Pascal Gauthier, CEO of Ledger joins me in this episode to talk about Ledger Hardware Wallet devices. We talk:
- Pascal’s background in bitcoin
- Ledger device overview
- Privacy while using Ledger
- Multi signature
- Bitcoin-only devices?
- Future directions with Ledger devices
Pascal and Ledger links:
Stephan Livera links:
Stephan Livera: Pascal, welcome to the Stephan Livera podcast.
Pascal Gauthier: Hey, thank you for having me.
Stephan Livera: So yeah, look Pascal, I’m keen to talk with you about what you’re doing with Ledger and also just your story and how you got into all this with Bitcoin. Let’s just start with a little bit about how you first got into all this?
Pascal Gauthier: Ooh, it’s a long story. I got into all this because I did the first part of my career in online advertising and it was great. But I mean, one way to put it is you’re not really curing cancer. I mean, it’s online advertising and and I had a great success with a company called Criteo that we listed at the NASDAQ. And after that I was sort of soul searching and trying to figure out where to take my career and where to invest. And I was presented Bitcoin by Wences Casares from Xapo. And I thought he was an amazing speaker and I thought that everything he said made sense. And so I decided mid-14 to invest time and money in the space. And I did several things building my company called Kaiko that is ran today by Ambre Soubiran, which is a market data company. Invested in Ledger, I was actually the first investor in Ledger and the first board member too, because security seemed important and various sorts of things that I did at the time. But this is how I got in.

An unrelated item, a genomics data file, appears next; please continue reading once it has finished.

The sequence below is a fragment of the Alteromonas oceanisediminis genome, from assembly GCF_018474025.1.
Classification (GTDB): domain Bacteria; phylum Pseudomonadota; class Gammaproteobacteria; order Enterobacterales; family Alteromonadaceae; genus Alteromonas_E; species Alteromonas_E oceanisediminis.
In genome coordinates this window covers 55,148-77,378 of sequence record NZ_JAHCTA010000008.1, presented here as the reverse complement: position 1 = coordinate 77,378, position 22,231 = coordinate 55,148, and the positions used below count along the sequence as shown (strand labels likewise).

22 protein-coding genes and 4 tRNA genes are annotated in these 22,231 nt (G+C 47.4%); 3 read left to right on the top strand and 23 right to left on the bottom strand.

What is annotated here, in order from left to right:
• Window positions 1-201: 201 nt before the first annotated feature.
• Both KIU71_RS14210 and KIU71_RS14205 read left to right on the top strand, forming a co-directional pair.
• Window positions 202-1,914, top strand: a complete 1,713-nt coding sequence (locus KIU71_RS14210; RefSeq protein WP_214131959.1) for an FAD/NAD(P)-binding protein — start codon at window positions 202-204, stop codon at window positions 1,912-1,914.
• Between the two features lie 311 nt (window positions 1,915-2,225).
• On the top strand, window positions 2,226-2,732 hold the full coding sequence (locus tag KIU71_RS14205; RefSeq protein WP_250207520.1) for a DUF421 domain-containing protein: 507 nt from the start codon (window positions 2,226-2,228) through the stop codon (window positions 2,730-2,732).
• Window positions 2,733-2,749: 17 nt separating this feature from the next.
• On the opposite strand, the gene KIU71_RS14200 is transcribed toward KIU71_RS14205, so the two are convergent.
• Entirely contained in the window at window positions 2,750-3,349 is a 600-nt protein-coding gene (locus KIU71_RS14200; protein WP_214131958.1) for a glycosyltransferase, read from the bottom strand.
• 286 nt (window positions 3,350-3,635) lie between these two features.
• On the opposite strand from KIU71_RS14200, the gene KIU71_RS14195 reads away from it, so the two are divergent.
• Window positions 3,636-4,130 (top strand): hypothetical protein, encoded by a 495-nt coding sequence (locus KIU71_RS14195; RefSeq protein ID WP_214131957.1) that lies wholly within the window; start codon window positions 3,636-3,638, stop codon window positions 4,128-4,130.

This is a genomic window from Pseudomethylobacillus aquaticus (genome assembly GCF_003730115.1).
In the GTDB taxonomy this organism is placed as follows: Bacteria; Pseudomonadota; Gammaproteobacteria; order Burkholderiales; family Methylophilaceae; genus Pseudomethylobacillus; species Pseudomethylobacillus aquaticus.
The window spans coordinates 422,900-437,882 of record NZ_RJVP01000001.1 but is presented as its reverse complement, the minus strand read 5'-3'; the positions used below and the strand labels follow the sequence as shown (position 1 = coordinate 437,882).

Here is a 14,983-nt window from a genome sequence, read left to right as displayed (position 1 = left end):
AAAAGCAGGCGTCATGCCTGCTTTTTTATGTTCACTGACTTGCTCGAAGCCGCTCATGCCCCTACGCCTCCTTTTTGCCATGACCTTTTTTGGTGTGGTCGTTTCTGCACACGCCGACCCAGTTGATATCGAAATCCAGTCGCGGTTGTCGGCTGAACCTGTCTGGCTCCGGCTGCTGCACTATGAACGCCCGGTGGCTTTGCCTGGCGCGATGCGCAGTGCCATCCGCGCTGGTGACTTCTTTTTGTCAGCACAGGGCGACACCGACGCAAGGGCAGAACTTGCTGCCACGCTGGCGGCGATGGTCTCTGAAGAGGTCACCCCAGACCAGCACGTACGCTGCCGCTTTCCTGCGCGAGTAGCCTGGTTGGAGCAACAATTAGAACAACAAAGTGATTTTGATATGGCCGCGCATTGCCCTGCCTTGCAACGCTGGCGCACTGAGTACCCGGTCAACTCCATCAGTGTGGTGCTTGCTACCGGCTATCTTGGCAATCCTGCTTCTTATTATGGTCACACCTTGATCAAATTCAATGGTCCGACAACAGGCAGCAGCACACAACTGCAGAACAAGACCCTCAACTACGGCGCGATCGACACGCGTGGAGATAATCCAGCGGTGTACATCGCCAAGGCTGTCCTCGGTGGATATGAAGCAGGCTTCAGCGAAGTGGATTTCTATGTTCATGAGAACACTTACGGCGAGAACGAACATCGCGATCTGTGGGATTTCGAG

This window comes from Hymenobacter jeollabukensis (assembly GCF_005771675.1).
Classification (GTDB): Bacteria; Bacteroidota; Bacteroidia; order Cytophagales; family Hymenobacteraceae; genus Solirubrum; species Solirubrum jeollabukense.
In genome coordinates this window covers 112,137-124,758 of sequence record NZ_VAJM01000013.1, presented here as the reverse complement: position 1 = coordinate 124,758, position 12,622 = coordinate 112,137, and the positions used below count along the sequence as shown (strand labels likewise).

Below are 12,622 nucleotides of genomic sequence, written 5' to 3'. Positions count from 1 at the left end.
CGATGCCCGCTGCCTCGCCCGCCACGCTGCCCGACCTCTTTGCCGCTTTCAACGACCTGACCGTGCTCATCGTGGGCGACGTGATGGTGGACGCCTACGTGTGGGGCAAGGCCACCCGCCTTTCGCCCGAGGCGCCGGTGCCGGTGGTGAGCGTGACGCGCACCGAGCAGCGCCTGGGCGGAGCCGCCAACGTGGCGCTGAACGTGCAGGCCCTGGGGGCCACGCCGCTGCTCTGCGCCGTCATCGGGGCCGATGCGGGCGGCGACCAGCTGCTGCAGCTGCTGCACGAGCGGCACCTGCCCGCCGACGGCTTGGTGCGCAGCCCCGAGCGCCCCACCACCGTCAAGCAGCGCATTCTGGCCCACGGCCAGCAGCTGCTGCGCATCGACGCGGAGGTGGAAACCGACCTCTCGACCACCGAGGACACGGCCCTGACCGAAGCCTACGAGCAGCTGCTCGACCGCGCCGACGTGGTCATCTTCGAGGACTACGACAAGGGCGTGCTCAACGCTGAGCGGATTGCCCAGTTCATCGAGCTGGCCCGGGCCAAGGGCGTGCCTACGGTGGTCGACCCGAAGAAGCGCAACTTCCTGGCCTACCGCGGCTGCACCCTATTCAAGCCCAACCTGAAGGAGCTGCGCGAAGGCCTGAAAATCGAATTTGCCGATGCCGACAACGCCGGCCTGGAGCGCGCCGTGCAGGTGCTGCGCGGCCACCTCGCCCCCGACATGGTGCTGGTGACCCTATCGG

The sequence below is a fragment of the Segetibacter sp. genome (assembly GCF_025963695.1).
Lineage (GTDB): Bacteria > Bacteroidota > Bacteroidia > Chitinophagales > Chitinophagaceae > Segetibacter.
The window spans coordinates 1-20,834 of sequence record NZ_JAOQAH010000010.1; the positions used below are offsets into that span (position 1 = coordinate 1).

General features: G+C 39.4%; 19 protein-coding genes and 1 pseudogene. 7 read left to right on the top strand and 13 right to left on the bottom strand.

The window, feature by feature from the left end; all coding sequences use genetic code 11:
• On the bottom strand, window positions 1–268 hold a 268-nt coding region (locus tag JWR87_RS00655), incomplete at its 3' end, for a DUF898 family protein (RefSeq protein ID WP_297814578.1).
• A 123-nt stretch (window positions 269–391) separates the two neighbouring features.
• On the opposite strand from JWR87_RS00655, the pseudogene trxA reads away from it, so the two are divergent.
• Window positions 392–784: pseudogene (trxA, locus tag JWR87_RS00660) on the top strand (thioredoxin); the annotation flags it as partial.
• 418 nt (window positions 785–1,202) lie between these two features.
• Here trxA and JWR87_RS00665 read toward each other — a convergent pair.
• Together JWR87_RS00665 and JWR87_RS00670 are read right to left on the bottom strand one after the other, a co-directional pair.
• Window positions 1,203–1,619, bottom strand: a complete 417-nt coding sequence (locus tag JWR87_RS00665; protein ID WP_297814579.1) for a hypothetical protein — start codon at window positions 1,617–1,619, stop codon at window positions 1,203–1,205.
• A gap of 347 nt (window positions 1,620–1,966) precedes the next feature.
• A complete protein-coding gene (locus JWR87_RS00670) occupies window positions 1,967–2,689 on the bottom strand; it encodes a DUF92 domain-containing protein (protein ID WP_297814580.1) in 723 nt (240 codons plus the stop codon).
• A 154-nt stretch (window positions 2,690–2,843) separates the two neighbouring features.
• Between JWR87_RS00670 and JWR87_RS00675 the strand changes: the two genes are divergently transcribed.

Stephan Livera: Awesome. And so then what was it about Ledger that appealed to you and like the idea of investing in Ledger? Was it just a demand for hardware, wallets, the security, the need for security in the space?
Pascal Gauthier: Well, no, because at the time, like I mean, hardware wallet was merely a concept and people were surprised how quickly I invested into Ledger. Actually, I’m the little story is that I’m the investor that sort of led the seed round because I had like, absolute faith into what Eric and Nicolas and the team presented at the time. But it was mainly because first of all, betting in the space. So that was my mission at the time. And so therefore I needed to find like a few companies and security seemed the most important thing. I mean, you know, you have to remember that this was just after the Mt. Gox incident. And so, you know, security and data seemed to me like the two missing pieces, the endpoint security seemed to be critically the missing piece of the ecosystem.